We did make it out to the library on Wednesday. We picked out a bunch of Civil War books. Then each of the kids picked 5 books for fun. Had a proud mommy moment when David choose Little Women to read. He was even more excited when I told him that she wrote one called "Little Men" too.

When we got home from church Wednesday night, all 3 kids chose to sit & read for awhile. I love to read so it thrills my heart to see them reading!

So other than normal school work we are working on Civil War projects. It's going slow. I figure next week will be more productive & I should have some pictures to share.

Thursday, March 1, 2012

Shiloh Battlefield Visit

On Friday, February 22, we went down to Shiloh National Military Park in Shiloh, TN. The battle of Shiloh took place on April 6 & 7, 1862. Producing more than 23,000 casualties, the battle was the largest engagement in the Mississippi Valley campaign during the Civil War.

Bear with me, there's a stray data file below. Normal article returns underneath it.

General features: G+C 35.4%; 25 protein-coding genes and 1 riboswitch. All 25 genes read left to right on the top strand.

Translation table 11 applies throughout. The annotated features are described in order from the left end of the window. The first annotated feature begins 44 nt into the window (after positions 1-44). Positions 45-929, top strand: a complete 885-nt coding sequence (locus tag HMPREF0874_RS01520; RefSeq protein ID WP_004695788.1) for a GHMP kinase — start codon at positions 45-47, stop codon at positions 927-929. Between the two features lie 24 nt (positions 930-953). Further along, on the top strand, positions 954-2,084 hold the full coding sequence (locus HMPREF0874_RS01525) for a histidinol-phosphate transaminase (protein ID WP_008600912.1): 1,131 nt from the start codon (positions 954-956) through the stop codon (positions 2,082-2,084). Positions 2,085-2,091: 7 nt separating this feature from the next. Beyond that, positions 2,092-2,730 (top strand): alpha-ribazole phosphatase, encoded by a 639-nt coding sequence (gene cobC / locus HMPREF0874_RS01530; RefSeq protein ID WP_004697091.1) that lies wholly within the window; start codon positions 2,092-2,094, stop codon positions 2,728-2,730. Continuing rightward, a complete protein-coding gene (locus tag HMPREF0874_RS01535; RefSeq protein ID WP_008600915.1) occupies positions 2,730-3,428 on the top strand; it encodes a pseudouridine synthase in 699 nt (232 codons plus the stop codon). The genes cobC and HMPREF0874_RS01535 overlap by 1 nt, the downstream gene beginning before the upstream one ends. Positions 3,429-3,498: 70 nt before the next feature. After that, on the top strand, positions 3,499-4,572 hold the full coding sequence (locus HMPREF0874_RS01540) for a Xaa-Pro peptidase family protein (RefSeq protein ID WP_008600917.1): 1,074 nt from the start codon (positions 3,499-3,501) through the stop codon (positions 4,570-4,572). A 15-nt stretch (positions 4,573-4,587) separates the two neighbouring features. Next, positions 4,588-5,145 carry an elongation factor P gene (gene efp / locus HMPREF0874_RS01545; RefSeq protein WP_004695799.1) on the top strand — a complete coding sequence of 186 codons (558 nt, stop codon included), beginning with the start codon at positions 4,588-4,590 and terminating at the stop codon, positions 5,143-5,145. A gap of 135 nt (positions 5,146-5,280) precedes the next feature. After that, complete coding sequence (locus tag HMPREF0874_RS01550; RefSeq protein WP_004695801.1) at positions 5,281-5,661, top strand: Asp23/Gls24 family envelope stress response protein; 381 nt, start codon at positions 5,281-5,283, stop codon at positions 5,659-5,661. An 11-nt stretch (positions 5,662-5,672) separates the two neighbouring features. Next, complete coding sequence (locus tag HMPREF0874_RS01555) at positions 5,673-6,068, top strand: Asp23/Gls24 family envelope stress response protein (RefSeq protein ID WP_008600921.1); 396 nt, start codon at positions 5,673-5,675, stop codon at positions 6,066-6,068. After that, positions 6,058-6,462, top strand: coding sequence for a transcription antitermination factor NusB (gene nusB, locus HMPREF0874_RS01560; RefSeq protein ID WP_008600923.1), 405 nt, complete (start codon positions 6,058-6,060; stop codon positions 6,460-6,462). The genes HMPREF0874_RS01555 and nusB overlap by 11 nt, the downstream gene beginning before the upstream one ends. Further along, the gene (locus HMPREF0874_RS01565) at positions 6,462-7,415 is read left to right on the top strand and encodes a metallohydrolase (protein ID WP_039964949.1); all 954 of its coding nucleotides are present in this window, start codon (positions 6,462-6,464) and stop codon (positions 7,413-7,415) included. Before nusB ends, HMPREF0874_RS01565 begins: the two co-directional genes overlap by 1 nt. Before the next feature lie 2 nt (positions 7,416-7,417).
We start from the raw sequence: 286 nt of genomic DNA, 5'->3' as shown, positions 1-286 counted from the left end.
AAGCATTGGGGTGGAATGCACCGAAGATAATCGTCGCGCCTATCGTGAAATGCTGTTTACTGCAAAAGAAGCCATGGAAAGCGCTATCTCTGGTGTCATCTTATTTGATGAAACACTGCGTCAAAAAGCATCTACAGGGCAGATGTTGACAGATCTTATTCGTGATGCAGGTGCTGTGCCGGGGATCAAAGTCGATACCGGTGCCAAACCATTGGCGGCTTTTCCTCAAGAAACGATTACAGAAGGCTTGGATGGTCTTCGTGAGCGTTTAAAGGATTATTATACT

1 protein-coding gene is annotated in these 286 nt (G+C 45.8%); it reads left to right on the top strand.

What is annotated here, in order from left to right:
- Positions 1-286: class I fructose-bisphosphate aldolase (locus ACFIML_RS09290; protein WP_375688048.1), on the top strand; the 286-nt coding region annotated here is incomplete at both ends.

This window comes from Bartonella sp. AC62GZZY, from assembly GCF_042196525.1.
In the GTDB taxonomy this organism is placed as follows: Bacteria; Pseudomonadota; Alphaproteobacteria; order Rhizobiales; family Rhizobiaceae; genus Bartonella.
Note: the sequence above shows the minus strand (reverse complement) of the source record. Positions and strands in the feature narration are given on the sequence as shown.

The kids in front of the Visitor Center.

 This battlefield is one of the most extensively marked battlefields we have been to. On the over 4,200 acres of battlefield, there are over 800 markers & monuments.

 Some of the famous veterans of the Battle of Shiloh.

 This battlefield has a junior ranger program. They have a booklet that the kids fill out using info they find around the park. If they fill it out, they get a badge. Here the kids are searching for info.

 David dressed as a Union soldier.

 David dressed as a Confederate soldier.

 I loved these pictures because they are of troops from Indiana. I believe some of my ancestors might be in these pictures.

One of the many monuments dedicated to Indiana troops. This is for the 17th Regiment of the Infantry.

 This is a replica of the Shiloh church. The battle started here. 
The original church was burnt down during the battles.

 The kids at the front of Shiloh Church.

 Union troops were stationed around Shiloh church. The Confederate troops snuck up & attacked on the morning of April 6, 1862.

 Colonel Everett Peabody sent out scouting missions to determine the position & size of the Confederate Army. He encouraged his men to hold the line & keep the Confederates at bay despite 4 wounds including the head wound that would take his life.